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Public gets big say on fishing boundary

Redefining the lower boundary of the upper Rogue River in the post-Gold Ray Dam era may seem like a simple job, but it turns out that all the potential solutions bring different sets of problems.

As part of a suite of angling regulation proposals for 2013 and beyond, the Oregon Department of Fish and Wildlife is suggesting that the deadline be moved downstream to the Fisher's Ferry boat ramp — a change that would ban late-season fall chinook salmon fishing in a half-dozen key spots below the old dam site.

Other options considered were moving it upstream to the mouth of Bear Creek or keeping the old dam site as the boundary while adding some visible markers to make it more definable.

But fish and wildlife police don't like the isolated creek mouth as a deadline, and leaving the dam site means floaters downstream of TouVelle State Park will fish part of their trip under one set of fishing rules and end it with another.

So Rogue Valley anglers find themselves in the rare air of having a large say as to where their new upper Rogue deadline will be.

"We're putting it out there to see what the public has to say about it," says David Haight, an ODFW fish biologist working on the Rogue basin regulation proposals. "I think we'll go along with what the public's wishes are on this one."

The proposal is one of more than 130 potential regulation changes locally and statewide as Oregon reworks its angling rules for next year.

A public meeting to collect comments is set for 7 p.m. Thursday, May 10, at the Jackson County Auditorium, 400 Antelope Road, White City. The Oregon Fish and Wildlife Commission will discuss the various proposals at its Aug. 3 meeting in Salem and the commission is scheduled to vote on the regulations package Sept. 7 in Hermiston.

Proposals include calls for opening Diamond Lake to year-round angling, dropping the yearly sturgeon limit from five fish to two, allowing disabled anglers to use electronic reels and redefining soft-plastic egg imitations as lures instead of bait.

Another would allow all anglers on a boat to continue fishing even if they've reached their daily limit, provided they hand off their rod to an angler who hasn't filled his or her daily limit.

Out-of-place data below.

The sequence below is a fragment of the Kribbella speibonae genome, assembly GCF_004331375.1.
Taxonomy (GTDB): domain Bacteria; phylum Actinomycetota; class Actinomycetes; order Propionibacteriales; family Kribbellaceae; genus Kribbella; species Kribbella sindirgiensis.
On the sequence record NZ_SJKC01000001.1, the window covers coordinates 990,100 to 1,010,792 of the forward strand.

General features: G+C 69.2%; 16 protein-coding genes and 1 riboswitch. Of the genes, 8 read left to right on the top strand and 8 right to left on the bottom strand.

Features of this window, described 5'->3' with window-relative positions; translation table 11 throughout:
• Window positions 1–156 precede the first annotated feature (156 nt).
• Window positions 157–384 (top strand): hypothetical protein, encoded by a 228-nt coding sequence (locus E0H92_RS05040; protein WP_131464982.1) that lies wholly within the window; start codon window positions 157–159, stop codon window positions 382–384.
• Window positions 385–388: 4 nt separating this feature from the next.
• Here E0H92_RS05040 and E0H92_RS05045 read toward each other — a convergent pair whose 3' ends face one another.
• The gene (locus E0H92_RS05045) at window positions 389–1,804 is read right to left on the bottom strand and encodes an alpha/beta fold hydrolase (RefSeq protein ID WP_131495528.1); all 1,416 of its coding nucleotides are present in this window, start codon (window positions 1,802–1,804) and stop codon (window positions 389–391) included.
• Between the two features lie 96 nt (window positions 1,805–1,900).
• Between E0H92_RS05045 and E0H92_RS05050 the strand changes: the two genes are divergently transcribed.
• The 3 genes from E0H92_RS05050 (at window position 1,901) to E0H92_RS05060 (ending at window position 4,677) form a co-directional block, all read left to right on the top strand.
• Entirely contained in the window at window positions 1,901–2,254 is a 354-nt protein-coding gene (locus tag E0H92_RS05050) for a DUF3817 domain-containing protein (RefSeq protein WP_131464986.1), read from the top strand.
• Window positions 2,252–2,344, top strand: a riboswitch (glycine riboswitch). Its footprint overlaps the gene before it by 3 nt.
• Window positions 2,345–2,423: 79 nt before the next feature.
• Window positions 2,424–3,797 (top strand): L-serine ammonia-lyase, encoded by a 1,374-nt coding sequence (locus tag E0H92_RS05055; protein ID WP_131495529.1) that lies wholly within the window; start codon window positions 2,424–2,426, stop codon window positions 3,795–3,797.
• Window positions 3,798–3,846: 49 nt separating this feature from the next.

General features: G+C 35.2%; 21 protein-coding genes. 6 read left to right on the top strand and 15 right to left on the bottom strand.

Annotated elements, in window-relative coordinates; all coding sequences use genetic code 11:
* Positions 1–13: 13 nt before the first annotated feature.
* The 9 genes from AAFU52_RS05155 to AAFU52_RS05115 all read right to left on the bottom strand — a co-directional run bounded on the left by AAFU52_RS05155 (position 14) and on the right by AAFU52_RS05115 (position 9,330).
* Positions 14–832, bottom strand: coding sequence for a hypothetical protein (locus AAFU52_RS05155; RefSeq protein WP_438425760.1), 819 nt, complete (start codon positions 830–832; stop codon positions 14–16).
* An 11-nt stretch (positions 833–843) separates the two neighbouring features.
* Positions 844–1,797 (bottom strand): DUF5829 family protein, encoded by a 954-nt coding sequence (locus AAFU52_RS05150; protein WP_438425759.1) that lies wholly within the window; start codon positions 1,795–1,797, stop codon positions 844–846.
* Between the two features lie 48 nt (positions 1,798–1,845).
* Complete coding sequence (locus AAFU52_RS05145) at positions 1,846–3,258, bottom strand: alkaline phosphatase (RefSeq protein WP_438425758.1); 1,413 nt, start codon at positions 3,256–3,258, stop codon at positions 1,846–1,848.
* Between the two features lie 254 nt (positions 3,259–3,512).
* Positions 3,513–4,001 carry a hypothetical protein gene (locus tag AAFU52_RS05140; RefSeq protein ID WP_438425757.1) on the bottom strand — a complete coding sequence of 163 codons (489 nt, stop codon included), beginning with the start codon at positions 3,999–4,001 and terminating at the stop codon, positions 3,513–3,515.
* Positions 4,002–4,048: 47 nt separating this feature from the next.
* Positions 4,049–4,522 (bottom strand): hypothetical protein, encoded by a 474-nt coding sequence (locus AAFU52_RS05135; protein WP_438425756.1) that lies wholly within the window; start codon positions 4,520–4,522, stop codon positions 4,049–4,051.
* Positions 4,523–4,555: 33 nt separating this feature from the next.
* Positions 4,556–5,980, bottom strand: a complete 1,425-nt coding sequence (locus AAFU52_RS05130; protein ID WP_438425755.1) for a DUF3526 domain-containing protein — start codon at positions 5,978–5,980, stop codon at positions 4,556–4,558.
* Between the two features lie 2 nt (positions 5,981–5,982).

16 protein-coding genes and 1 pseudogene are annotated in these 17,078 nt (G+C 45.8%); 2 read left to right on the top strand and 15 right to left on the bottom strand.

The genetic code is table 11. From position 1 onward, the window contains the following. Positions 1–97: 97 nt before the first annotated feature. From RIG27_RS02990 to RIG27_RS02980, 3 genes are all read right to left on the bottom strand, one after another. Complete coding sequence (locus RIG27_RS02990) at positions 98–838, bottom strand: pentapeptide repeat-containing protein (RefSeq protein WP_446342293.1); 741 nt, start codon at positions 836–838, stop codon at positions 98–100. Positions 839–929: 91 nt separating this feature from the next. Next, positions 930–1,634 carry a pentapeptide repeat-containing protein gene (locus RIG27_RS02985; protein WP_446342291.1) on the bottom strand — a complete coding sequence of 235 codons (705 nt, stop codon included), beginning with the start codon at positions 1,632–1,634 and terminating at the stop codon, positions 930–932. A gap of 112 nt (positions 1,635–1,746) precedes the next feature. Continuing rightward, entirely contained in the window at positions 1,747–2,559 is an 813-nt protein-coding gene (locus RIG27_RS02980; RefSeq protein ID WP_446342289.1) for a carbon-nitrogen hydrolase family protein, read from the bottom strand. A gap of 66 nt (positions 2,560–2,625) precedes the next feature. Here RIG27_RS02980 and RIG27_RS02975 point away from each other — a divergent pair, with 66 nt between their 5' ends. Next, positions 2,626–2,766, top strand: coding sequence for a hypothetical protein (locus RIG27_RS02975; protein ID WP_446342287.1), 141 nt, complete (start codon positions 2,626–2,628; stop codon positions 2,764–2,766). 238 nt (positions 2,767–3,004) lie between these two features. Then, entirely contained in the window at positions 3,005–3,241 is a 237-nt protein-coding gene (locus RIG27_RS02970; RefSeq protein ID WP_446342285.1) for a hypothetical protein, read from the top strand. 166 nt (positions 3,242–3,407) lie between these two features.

On the Rogue, proposals include opening tributaries upstream of Lost Creek Lake to year-round fishing and opening the upper Rogue to year-round trout fishing, though that is recommended for rejection to protect smolts from catch-and-release angling in the spring.

Another proposal calls for delaying the start of the fishing day from one hour before sunrise to 30 minutes before sunrise on the Rogue from Highway 62 up to the deadline at Cole Rivers Hatchery from April 1 through July. This is to curb illegal snagging under the cloak of pre-dawn darkness, but it also calls for extending the fishing day to 8 p.m. to create more after-work fishing opportunities for spring chinook there.

The Rogue also is no longer on a short list of rivers where the Oregon State Police want to test-drive a spate of anti-snagging regulations. It was dropped because Haight and his fellow biologists in the Central Point office do not support the proposals here because they would ban some legitimate use of treble hooks.

But the local sleeper in the upcoming debate is where to define the lowermost point of the upper Rogue.

From the beginning of Oregon angling regulations, it was the 1904-era Gold Ray Dam upstream of Gold Hill. A no-brainer for sure.

It was a perfect spot, especially in September when it posed a physical barrier between two drastically divergent yet parallel fisheries.

September upstream of Gold Ray Dam is the flies-only season for summer steelhead, and chinook fishing is banned. Below the dam is a fall chinook fishery with at least six good spots for boat anglers, and one very good spot for bank anglers, to catch late-run chinook.

The first two weeks of September can be excellent for fall chinook there, and ODFW biologists want these chinook caught and kept legally by anglers to reduce straying of fall chinook onto spring chinook spawning grounds.

The dam is gone now, with only a concrete abutment remaining. Over time, Haight says, the site likely will lose its identity, and new anglers to the area won't have much of a clue that the slab of concrete near the railroad tracks is actually a deadline.

Typically, deadlines are set at boat ramps because they're easy to find and allow float trips for anglers fishing under one set of rules all day.

By setting the new deadline at Fisher's Ferry about a mile downstream of the dam, chinook fishing would be banned from prime holes now fished in early September.

Knowing this, ODFW biologists considered moving it upstream to the mouth of Bear Creek, Haight says. But Oregon State Police troopers balked, saying it would be difficult to enforce rule changes at a place not readily accessible because it is surrounded by private land, Haight says.

Also, it would put anglers in a position of switching from fly-fishing for steelhead to using plugs and bait for chinook in mid-float, another tough enforcement issue.

That leaves the possibility of erecting new signs at the old dam site which would make it obvious it's a deadline, proving that sometimes no change is the best change.

Reach reporter Mark Freeman at 541-776-4470, or email mfreeman@mailtribune.com. Follow him on Twitter at http://twitter.com/MarkCFreeman